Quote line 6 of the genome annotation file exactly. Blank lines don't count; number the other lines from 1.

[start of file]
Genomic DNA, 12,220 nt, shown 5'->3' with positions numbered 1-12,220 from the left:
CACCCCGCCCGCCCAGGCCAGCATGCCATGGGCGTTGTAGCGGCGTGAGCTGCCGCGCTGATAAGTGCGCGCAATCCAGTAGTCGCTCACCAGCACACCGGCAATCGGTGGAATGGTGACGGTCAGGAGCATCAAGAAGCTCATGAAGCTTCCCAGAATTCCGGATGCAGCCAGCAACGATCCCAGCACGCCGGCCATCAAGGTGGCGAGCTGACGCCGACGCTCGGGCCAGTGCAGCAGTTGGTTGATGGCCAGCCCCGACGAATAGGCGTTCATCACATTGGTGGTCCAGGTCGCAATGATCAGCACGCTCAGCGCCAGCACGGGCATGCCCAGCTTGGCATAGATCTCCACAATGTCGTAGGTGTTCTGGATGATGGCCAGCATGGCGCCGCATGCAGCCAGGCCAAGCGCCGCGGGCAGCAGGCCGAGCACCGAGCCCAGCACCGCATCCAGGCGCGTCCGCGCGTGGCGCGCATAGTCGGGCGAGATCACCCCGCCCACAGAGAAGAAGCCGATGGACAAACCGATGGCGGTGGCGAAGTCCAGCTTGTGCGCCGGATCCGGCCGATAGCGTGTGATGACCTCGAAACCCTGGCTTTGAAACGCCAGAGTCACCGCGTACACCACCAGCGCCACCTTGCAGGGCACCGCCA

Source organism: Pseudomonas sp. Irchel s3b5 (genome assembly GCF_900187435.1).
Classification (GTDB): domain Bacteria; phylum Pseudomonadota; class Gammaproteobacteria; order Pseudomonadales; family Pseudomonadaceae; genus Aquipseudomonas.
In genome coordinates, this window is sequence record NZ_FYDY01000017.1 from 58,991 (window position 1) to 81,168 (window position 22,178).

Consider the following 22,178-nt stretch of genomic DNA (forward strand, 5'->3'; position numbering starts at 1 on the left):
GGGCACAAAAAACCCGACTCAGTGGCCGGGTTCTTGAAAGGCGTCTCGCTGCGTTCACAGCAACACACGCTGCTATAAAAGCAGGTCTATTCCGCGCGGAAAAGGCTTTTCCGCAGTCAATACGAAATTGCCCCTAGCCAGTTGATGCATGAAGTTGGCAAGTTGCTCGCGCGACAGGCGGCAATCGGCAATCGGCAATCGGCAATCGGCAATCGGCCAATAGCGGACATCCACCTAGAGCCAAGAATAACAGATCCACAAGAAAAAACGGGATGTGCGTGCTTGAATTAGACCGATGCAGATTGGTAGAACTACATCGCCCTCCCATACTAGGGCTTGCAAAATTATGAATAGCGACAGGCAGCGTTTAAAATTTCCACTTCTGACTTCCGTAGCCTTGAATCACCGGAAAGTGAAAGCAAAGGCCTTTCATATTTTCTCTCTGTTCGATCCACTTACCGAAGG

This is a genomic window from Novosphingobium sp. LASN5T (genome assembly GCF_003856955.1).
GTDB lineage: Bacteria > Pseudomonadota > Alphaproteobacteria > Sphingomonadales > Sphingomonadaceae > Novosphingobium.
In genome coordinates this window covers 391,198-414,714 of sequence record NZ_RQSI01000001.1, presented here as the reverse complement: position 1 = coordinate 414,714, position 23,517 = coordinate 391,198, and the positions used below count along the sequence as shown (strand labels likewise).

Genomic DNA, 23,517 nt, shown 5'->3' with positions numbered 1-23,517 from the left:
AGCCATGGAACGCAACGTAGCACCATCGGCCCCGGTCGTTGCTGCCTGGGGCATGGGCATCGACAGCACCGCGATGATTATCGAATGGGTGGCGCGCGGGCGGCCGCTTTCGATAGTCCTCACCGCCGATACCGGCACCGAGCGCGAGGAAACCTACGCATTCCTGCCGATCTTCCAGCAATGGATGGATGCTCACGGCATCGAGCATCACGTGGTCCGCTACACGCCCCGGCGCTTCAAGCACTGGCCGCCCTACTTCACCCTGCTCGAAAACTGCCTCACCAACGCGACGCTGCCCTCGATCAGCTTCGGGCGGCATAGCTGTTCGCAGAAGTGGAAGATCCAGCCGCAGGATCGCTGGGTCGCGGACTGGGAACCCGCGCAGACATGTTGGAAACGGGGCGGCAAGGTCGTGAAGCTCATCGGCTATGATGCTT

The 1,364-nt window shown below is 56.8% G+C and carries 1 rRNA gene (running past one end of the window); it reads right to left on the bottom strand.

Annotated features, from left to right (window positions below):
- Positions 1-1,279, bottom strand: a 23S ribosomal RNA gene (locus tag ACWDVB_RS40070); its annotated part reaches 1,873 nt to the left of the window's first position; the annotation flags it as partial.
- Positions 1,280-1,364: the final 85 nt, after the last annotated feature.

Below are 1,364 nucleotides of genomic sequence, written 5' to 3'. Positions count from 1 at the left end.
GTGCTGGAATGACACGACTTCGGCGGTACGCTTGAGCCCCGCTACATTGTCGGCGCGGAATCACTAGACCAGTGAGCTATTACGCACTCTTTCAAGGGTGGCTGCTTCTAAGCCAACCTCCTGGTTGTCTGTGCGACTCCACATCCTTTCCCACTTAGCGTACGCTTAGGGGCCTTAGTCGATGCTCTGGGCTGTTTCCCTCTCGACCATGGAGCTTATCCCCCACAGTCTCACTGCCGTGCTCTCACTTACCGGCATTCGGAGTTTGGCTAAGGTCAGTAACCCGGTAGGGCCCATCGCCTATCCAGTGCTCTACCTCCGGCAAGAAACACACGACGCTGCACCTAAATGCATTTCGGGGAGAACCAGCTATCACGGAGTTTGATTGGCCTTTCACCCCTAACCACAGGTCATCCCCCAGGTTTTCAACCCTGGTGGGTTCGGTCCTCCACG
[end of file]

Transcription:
Consider the following 22,178-nt stretch of genomic DNA (forward strand, 5'->3'; position numbering starts at 1 on the left):